MINNESOTA PARENTS APPEAL DISMISSAL OF LAWSUIT CHALLENGING EXCESSIVE TEACHER JOB PROTECTIONS

The lawsuit asserts that laws governing teacher tenure requirements, dismissal procedures, and quality-blind layoffs violate students’ right to an adequate education

Click to read the full appeal

CONTACT
Latasha Gandy, Executive Director of Students for Education Reform Minnesota (SFER MN) at (651) 200-5162
Melody Meyer, Partnership for Educational Justice at (646) 770-7061

St. Paul, MN—Four mothers today appealed a district court’s dismissal of Forslund v. Minnesota, which challenges state education laws providing ironclad job security to chronically ineffective teachers. The lawsuit asserts that laws governing teacher tenure requirements, dismissal procedures, and quality-blind layoff statutes, violate students’ rights by allowing ineffective teachers to remain in classrooms long after they have demonstrated themselves to be ineffective. Minnesota’s State Constitution and Supreme Court case law guarantee that all children in the state have a fundamental right to an adequate public education. The mothers’ lawsuit was first filed in April 2016. Oral argument before the Minnesota Court of Appeals, if granted, is anticipated for this spring or early summer.

“This lawsuit is about our children. And when your child is suffering, as a parent you can’t back down,” said Roxanne Draughn, mother of two from St. Paul and a plaintiff in Forslund v. Minnesota.

In their appeal, the plaintiffs point to state standards that require effective teaching as a necessary component to an adequate education. They urge the courts to use these pre-existing guidelines to evaluate the constitutionality of teacher employment laws that provide ironclad job security to chronically ineffective teachers even when, by the state’s own definition, such teachers are unable to meet effectiveness standards.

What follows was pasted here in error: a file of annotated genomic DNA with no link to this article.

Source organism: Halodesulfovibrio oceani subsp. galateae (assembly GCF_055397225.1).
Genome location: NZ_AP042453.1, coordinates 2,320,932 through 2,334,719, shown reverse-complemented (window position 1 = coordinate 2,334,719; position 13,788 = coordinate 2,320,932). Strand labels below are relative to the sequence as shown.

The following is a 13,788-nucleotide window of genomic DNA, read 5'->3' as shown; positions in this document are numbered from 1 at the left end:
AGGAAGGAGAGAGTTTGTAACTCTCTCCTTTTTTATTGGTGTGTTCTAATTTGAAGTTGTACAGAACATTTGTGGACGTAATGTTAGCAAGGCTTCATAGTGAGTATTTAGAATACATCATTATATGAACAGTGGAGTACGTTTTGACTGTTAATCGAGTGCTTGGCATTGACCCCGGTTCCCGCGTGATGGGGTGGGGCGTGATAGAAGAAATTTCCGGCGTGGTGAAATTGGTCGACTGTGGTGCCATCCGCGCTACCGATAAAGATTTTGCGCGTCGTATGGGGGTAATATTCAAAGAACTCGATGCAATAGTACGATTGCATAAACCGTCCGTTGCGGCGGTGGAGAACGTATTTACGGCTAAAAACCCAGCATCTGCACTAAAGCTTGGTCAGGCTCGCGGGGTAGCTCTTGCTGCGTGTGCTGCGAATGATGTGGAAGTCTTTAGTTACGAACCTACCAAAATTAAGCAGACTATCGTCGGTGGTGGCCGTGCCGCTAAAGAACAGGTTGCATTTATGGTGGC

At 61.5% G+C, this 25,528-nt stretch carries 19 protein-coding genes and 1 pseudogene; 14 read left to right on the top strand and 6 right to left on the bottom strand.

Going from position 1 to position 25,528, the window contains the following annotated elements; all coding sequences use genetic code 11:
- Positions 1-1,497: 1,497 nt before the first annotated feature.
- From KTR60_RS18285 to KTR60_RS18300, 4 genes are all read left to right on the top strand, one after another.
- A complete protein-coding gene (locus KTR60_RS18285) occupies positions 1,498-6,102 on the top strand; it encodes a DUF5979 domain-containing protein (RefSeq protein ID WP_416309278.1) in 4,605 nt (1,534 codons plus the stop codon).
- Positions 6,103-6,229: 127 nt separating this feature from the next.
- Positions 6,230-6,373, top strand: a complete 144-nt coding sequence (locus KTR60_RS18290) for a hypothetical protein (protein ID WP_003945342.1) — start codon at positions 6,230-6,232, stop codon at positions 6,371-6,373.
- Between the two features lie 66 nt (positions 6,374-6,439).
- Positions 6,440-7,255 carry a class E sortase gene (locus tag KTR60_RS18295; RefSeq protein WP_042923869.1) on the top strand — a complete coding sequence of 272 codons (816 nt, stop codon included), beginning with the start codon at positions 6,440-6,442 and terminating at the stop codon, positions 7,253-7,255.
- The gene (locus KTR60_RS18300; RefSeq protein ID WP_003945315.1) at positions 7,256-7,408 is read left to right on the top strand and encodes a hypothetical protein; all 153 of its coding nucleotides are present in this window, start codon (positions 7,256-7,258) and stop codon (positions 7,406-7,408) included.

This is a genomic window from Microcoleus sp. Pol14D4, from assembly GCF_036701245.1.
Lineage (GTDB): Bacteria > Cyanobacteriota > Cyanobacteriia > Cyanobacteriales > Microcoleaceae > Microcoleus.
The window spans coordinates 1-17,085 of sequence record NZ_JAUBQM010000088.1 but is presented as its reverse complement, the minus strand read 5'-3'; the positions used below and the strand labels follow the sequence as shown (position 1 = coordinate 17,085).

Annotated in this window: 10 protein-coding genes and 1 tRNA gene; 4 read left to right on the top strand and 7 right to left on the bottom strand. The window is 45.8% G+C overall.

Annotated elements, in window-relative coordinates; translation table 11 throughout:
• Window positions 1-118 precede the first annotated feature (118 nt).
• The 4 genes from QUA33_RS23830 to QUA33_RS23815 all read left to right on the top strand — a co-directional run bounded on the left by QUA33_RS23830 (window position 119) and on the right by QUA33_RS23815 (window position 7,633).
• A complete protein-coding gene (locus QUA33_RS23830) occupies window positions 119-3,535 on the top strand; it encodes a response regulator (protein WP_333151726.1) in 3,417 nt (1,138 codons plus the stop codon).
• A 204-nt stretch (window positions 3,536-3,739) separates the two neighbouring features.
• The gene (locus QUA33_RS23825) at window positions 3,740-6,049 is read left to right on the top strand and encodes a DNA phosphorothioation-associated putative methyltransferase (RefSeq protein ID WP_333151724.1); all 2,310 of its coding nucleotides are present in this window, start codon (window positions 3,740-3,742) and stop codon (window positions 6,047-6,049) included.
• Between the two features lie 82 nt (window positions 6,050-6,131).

This is a marked difference between Forslund v. Minnesota and Cruz-Guzman v. Minnesota, an education lawsuit that was dismissed by the Court of Appeals earlier this month because the court was unwilling to define the “qualitative standard” to evaluate the educational adequacy claims at issue. Additionally, the Cruz-Guzman plaintiffs challenged general policies and practices, while the Forslund plaintiffs are challenging specific laws that protect the employment of ineffective teachers.

“It is the courts’ role to ensure that laws do not violate constitutional rights,” said Jesse Stewart, attorney with Fishman Haygood, the lead firm representing the Forslund plaintiffs.

A full copy of the Minnesota parents’ appeal, along with all other legal filings related to the case, is available for download here.
 

About Partnership for Educational Justice (PEJ)
Founded in 2014, PEJ is a nonprofit organization pursuing impact litigation that empowers families and communities to advocate for great public schools through the courts. PEJ is currently working with parents and students in Minnesota, New York, and New Jersey in support of legal challenges to unjust teacher employment statutes in those states. In all three states, PEJ has connected families with pro bono legal representation and is providing parents with ongoing legal, advocacy, and communications support.

About Students for Education Reform Minnesota (SFER-Minn)
SFER-Minn organizes students and families to fight for educational justice in their communities. Their members identify issues that are driving inequities in the education they receive, share their stories, and push for lasting policy change on campus, in the community, at the Capitol, and – when necessary, in the courts – to ensure every child in Minnesota receives an equitable education. Other current SFER-Minn efforts include addressing Minnesota’s broken remedial education system, promoting statewide standards and oversight for how police work in schools, and monitoring local school board performance.
 

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